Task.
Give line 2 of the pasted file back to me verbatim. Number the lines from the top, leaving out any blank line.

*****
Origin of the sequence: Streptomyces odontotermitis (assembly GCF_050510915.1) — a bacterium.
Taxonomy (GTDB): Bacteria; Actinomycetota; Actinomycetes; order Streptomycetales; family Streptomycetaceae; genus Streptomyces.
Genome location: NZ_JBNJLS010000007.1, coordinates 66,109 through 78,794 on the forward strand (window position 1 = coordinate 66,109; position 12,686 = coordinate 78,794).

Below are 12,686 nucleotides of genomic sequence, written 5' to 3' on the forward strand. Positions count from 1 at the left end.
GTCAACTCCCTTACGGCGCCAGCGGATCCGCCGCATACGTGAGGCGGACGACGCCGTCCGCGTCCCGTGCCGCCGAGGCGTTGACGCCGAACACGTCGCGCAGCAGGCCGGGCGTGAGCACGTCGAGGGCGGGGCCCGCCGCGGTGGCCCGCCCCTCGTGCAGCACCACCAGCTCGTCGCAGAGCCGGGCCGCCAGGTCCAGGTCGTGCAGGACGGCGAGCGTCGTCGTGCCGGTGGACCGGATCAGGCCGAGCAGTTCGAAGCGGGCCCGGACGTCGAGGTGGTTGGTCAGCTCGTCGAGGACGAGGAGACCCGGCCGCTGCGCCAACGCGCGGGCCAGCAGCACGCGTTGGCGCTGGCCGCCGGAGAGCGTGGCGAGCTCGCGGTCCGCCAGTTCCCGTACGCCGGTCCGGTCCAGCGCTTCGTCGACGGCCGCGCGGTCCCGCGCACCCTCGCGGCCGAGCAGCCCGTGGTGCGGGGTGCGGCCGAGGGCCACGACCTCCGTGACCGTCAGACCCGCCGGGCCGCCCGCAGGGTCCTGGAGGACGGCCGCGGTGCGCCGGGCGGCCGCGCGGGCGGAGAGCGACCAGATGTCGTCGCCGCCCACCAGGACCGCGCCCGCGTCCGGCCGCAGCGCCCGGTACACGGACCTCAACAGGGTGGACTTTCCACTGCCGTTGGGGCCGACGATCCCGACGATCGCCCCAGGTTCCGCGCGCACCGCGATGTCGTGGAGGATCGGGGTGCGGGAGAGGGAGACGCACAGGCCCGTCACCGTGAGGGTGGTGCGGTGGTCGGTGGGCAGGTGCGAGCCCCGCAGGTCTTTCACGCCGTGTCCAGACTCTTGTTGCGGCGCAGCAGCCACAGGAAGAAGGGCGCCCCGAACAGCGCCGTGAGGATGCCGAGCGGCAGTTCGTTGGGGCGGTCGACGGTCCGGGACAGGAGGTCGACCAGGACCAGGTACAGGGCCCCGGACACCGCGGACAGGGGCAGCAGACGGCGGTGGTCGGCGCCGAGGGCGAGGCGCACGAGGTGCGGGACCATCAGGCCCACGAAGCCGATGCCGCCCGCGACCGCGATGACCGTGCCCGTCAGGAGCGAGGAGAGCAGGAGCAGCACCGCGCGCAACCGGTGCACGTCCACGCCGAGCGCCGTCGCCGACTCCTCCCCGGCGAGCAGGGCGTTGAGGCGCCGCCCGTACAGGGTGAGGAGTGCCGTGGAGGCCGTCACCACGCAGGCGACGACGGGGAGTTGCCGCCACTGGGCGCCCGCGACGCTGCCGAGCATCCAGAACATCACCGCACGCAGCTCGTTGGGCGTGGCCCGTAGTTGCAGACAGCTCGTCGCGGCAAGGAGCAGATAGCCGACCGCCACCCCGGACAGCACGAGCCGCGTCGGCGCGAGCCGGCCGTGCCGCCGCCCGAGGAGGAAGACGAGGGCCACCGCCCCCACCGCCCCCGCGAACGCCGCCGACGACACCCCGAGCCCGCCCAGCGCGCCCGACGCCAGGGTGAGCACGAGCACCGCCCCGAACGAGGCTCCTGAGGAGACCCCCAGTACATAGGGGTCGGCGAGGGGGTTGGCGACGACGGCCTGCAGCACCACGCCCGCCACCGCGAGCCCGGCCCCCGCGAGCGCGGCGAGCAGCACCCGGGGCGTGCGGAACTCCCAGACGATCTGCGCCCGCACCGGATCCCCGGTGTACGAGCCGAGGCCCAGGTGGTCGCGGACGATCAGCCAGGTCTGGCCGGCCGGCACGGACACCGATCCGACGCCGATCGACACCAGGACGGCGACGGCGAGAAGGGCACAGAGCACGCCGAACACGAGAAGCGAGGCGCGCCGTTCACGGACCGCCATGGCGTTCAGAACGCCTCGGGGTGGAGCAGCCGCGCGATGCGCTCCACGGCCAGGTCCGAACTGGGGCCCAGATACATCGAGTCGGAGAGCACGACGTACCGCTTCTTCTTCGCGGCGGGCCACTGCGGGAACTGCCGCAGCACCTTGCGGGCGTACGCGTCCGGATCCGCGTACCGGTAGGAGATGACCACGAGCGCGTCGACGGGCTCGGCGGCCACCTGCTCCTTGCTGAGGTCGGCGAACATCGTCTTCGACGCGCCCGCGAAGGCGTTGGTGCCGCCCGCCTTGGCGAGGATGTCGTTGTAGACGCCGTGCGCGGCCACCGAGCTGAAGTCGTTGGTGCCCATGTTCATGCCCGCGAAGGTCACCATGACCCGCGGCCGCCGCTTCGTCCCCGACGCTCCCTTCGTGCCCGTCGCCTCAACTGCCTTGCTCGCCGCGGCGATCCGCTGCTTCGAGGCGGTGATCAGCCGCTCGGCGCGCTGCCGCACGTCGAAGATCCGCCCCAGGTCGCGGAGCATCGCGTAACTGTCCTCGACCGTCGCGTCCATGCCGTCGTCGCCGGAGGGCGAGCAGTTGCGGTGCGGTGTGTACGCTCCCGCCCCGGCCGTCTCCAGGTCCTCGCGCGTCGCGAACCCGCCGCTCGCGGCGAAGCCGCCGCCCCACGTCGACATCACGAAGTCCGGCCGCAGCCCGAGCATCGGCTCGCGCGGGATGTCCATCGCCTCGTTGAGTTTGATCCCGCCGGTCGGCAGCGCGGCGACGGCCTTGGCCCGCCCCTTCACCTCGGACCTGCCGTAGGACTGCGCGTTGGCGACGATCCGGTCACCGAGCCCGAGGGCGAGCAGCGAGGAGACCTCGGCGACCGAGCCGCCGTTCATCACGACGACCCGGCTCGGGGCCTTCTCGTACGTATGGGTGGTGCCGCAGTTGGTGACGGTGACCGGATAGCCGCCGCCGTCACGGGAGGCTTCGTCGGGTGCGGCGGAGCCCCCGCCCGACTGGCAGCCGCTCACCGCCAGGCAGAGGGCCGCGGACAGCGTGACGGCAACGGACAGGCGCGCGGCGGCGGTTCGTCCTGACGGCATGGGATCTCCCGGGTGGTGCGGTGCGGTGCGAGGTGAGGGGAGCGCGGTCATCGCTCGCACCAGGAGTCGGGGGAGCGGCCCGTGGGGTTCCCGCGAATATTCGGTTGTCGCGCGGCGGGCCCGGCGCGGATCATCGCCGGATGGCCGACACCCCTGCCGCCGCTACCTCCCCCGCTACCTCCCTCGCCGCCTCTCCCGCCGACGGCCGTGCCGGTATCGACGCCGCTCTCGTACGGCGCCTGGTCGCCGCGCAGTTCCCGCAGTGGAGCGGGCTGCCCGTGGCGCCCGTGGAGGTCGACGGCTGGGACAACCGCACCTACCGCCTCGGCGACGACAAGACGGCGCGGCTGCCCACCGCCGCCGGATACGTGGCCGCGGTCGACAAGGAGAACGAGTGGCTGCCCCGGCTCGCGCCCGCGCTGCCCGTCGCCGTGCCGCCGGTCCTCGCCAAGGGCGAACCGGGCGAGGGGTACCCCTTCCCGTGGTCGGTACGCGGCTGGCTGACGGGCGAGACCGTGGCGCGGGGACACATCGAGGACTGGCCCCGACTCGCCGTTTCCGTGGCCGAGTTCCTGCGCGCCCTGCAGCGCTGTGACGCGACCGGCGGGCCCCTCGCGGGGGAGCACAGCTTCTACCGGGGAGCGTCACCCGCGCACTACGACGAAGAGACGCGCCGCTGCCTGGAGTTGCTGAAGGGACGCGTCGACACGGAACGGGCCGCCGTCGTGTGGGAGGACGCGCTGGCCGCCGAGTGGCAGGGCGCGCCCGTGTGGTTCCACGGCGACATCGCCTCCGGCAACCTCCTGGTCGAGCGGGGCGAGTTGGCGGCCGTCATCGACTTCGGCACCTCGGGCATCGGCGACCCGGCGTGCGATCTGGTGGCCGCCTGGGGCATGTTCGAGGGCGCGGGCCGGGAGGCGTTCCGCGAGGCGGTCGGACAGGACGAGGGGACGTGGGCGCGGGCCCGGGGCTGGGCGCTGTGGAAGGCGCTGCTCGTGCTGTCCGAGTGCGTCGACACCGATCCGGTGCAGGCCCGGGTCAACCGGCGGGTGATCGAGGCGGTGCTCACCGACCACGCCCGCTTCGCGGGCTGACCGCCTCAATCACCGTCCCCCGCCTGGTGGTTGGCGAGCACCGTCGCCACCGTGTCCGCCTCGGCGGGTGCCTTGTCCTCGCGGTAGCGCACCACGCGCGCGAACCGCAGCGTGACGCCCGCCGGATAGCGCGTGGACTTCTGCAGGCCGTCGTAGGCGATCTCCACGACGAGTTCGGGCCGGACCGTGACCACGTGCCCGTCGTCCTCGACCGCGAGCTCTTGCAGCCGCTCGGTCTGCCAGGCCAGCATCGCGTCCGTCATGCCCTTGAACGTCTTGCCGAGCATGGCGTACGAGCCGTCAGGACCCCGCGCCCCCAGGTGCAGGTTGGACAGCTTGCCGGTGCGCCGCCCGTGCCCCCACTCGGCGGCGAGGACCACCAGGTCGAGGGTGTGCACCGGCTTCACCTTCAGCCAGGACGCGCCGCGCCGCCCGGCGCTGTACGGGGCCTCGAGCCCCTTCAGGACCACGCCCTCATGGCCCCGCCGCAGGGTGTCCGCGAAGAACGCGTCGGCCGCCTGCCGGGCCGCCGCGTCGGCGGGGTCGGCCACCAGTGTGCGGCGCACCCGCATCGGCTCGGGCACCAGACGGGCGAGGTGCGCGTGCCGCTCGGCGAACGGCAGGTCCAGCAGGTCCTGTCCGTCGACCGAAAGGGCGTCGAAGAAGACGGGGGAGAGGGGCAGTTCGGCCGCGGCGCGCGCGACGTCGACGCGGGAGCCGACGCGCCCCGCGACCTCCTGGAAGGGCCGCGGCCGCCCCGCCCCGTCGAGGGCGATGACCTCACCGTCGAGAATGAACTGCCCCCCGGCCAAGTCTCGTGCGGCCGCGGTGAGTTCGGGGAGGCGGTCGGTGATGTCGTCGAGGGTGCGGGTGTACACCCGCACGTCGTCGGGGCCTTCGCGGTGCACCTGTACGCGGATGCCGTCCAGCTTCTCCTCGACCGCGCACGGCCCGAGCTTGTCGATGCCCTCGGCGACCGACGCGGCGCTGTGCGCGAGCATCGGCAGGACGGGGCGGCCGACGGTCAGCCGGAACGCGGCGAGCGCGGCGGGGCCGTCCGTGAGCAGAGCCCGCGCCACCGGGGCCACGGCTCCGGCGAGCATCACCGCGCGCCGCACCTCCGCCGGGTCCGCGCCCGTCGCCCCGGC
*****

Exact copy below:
Taxonomy (GTDB): Bacteria; Actinomycetota; Actinomycetes; order Streptomycetales; family Streptomycetaceae; genus Streptomyces.